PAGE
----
Eeinie, meenie, miney moe. Pathology report, here we go. Surviving breast cancer.   “Without adjuvant treatment local regional progression, distant spread and death are risks.” What would you do? My breast surgeon was expecting to find a 3.5 cm tumor – but found a 4.8 cm tumor instead. Pathology later uncovered an additional 2 cm tumor – hidden in the dense breast tissue that she removed. No indication in any of the many imaging tests prepared us for either surprise. Sentinel lymph node report, clear of cancer. Nine additional lymph nodes clear of cancer. Blood also clear of cancer. My surgeon said I’d made the right call to go for the complete mastectomy with no nipple sparing as the tumor was irregular in shape and attached to my nipple. (Imaging tests had indicated that I was a candidate for a lumpectomy with radiation. Hmmm.) Good news so far, right? Always nice when I make a good decision and God knows this was not an easy one. (See Kiss My Breast Good-bye.) It appears, however, that my life and death, decision-making muscle is being put to the test once again. Seems I have no clean margins. Or, in doctor-speak, margins of the tissue removed from my breast test positive for cancer. So, though the cancer party-crasher stayed local and never left the house, it played to the edges of the walls that contained it. Doctors don’t like dirty walls. I get that. My breast surgeon gets it, too. That I am disappointed because, all along, I have been weighing in on quality of life issues and risks that can present down the road as a result of invasive cancer treatments. And that I have been nutritionally proactive with alternative approaches since diagnosis. (A decision that, I believe, kept the cancer contained in the breast – through months of delaying insurance coverage complications, I might add.) But her job is done. She took all that she could take – short of muscle. Now I must consider what the radiation and chemo oncologists bring to the table.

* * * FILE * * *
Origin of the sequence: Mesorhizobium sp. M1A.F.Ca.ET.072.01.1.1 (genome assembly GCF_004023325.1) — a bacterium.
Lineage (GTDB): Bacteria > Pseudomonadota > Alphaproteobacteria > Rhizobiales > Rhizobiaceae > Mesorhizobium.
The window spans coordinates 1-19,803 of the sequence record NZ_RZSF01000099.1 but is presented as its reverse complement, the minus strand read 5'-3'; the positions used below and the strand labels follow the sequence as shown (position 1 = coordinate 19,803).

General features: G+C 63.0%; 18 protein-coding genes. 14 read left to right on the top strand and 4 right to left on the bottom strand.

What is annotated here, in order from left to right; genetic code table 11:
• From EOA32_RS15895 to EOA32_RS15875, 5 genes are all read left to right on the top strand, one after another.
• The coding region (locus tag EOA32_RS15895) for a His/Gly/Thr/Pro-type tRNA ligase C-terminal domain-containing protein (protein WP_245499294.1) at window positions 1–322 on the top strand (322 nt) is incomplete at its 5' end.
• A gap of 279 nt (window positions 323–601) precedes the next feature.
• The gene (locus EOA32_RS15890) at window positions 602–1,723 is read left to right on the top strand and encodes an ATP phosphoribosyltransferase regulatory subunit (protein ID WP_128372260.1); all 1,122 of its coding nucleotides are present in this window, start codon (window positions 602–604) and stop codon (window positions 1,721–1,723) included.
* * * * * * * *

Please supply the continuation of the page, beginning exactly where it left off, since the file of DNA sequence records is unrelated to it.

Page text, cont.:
Full breast radiation (hello, it’s gone) with 20 weeks of chemotherapy and 10 years of hormone treatments.